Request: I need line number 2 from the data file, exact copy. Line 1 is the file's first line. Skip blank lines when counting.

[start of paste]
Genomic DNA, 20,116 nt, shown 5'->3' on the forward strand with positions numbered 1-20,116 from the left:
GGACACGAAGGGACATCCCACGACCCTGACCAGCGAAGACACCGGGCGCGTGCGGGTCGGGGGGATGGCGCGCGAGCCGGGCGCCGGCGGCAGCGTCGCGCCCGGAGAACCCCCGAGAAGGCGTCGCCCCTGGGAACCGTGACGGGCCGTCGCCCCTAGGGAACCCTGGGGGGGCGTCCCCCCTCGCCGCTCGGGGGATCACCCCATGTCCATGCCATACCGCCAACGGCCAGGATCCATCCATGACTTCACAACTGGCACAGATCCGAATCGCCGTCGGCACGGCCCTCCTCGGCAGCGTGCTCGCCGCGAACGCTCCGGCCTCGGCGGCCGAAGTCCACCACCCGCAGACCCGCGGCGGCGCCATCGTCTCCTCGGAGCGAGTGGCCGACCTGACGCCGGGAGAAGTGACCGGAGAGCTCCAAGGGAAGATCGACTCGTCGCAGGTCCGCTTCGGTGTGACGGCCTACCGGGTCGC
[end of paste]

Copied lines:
GGACACGAAGGGACATCCCACGACCCTGACCAGCGAAGACACCGGGCGCGTGCGGGTCGGGGGGATGGCGCGCGAGCCGGGCGCCGGCGGCAGCGTCGCGCCCGGAGAACCCCCGAGAAGGCGTCGCCCCTGGGAACCGTGACGGGCCGTCGCCCCTAGGGAACCCTGGGGGGGCGTCCCCCCTCGCCGCTCGGGGGATCACCCCATGTCCATGCCATACCGCCAACGGCCAGGATCCATCCATGACTTCACAACTGGCACAGATCCGAATCGCCGTCGGCACGGCCCTCCTCGGCAGCGTGCTCGCCGCGAACGCTCCGGCCTCGGCGGCCGAAGTCCACCACCCGCAGACCCGCGGCGGCGCCATCGTCTCCTCGGAGCGAGTGGCCGACCTGACGCCGGGAGAAGTGACCGGAGAGCTCCAAGGGAAGATCGACTCGTCGCAGGTCCGCTTCGGTGTGACGGCCTACCGGGTCGC